The additional challenges reporters face is that they are essentially covering a publicity tour designed to sell books. The book release is news, of course, and Dungy has as good a story as anyone who has accomplished something like winning a Super Bowl, but that’s not necessarily going to be a new story.

Here’s how Newsweek‘s Mark Starr put it leading into a nice question and answer with Dungy:

Indianapolis Colts coach Tony Dungy never envisioned becoming the next hot management guru by writing a boastful “How I Won the Super Bowl” book. But so many friends and fans urged him to share his views on faith, family and personal responsibility that Dungy, the first African-American coach to win the big game, decided to seize the championship platform. The result is “Quiet Strength” (Tyndale House. $26.99). While the book provides the requisite football snapshots, Dungy’s tale is one in which God, not Peyton Manning, is the No. 1 quarterback. And the biggest challenges don’t come from the New England Patriots but from life — none more so, in Dungy’s case, than enduring the tragic suicide of his 18-year-old son, Jamie, in 2005.

I’ve only seen a copy of the book and haven’t read it, so I can’t vouch for its content or whether it’s being reported accurately. But I can say that it shouldn’t be difficult for non-sportswriters out there (or the sportswriters looking for a religion angle) to find a way to write about one of the more inspiring and genuine stories that we’ve seen, especially in football, in years.

Here is where I disclaim the fact that I was born and raised in Indianapolis and absolutely love the Colts and Dungy. In fact, my wife and I are moving back to Hoosierland at the end of the month for a variety of reasons. So forgive me if I am a bit biased in proclaiming the awesomeness of Dungy. How often do you see an NFL head football coach say that God is more important than his Hall of Fame quarterback?

As for the Newsweek interview with Dungy, I think there are a number of leads worth expanding on, including his insistence that winning the Super Bowl is not the ultimate goal in life. How does that apply to the rest of us? Are the jobs we hold the most important thing in life?

Another idea is taking a view of Dungy’s faith from the growing anti-faith movement we’re seeing in America lately. Dungy admits to Newsweek that his faith was tested during tragedy. But ultimately his faith helped him through. How does that align in a world where we’re being told by more and more people that God doesn’t exist?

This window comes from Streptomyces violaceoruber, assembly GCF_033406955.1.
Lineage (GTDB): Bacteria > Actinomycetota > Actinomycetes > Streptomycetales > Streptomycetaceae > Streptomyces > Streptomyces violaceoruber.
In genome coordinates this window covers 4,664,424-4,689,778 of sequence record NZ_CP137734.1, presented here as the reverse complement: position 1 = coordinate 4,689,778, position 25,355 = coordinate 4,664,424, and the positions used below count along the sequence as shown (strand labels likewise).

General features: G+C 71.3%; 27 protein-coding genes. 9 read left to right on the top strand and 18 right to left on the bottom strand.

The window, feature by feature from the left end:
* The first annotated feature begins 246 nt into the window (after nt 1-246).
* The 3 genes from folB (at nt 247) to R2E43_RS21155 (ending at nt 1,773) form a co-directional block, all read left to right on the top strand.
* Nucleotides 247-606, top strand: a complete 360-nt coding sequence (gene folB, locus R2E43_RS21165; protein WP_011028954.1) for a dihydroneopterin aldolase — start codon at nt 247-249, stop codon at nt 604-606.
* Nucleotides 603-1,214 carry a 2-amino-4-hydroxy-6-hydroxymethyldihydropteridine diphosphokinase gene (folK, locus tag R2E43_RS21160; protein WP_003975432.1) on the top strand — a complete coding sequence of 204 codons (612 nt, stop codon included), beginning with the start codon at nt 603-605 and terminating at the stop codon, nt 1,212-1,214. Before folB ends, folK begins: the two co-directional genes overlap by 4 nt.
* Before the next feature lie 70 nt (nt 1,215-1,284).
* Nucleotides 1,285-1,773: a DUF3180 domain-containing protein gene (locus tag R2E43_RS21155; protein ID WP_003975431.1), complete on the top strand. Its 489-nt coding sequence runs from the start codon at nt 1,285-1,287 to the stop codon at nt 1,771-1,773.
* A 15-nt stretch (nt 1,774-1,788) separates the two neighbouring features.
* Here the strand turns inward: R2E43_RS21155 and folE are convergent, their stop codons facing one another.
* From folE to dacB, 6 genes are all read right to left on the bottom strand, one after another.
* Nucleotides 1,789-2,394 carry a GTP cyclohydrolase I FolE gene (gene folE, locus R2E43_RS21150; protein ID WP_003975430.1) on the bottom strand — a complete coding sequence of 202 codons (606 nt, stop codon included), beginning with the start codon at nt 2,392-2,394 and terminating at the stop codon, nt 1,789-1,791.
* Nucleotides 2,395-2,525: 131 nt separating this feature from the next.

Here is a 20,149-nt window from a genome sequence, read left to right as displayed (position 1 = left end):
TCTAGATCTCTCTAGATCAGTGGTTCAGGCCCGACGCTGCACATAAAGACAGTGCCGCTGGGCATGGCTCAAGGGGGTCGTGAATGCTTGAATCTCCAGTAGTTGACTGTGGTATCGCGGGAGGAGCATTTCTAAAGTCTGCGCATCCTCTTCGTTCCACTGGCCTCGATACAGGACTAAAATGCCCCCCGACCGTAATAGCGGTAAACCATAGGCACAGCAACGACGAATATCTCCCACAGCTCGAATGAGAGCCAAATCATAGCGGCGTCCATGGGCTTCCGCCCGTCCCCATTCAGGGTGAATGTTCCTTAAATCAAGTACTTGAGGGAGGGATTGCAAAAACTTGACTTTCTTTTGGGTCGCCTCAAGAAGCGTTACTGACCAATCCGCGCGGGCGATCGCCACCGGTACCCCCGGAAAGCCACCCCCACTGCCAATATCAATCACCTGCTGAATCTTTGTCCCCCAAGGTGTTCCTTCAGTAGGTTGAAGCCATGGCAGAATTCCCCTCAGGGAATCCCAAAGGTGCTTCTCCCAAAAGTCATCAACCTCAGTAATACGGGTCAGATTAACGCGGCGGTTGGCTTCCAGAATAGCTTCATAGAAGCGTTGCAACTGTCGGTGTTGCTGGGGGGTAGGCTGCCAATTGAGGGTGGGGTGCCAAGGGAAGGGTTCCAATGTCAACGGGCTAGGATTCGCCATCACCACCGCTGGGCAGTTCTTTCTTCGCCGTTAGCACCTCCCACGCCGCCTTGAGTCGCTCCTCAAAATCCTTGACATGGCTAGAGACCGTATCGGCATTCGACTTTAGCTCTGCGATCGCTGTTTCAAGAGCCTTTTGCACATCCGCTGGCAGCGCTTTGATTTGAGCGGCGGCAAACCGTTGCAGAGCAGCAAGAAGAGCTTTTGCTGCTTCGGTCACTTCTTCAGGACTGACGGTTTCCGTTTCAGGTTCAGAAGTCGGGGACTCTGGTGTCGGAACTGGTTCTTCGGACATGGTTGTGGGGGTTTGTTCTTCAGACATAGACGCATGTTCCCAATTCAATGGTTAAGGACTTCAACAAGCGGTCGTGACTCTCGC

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Ghost in the Beckham story?

david beckhamAmid the mania earlier this week surrounding the move of the David Beckham family from Europes to the United States is a quiet religion ghost that reporters ought to take a look at.

We sympathize with anyone trying to write about Philip Anschutz, but the back story surrounding the move of the world’s most famous soccer player (footballer for the non-American readers) needs a look as this story will likely be in American media until the Beckham family moves on to other places.

I am not optimistic that this will happen anytime soon. Many of the articles hardly mention at all that David Beckham is a soccer player. They hardly need to of course, but let’s not forget this is a sports story involving players other than Beckham and a team owner who has a vested interest in seeing a return on his investment. Right now the media coverage is focused more on the glitz and the glamour more appropriate for supermarket tabloids. Here is a USA Today cover story:

David Beckham has conquered the rest of the world as the most recognized soccer player around. Now, he’s ready to take on America.

Wearing a black suit with white shirt and black tie, Beckham shared his thoughts a day after agreeing to a five-year contract with the L.A. Galaxy that could be worth $250 million.

“I’m coming there to make a difference. I’m coming there to play football,” Beckham said Friday via satellite from Madrid. “I’m not saying me coming to the States is going to make soccer the biggest sport in America. … But I think soccer has a huge, huge potential. I wouldn’t be doing this if I didn’t believe in this project. This could create something that we’ve all never seen before.”

Those who orchestrated the deal are convinced Beckham not only will raise soccer’s profile in America but help the Galaxy win.

Hey, look at that. The article — about a professional athlete — actually raised the idea that Beckham is being shipped to the U.S. to help a team perform better! What a novel idea.

Philip AnschutzBut back to Anschutz. He is a businessman with an estimated worth of about $7.8 billion. He has stakes in three soccer teams, including the Los Angeles Galaxy, for which Beckham will play. He is a donor to and supporter of the Bush administration and has helped support many religious and right-wing issues. And it’s his Anschutz Entertainment Group that is funding Beckham’s big salary estimated at $250 million.

Here is the International Herald Tribune‘s Rob Hughes on what little was written about Anschutz’s involvement:

In that respect, the statement that soccer intrigues the rest of the world more than it does the United States, Beckham and Anschutz are almost right. They share the view that his presence, and let us be honest his groomed PR, will permanently take American manhood past the point of resistance to soccer.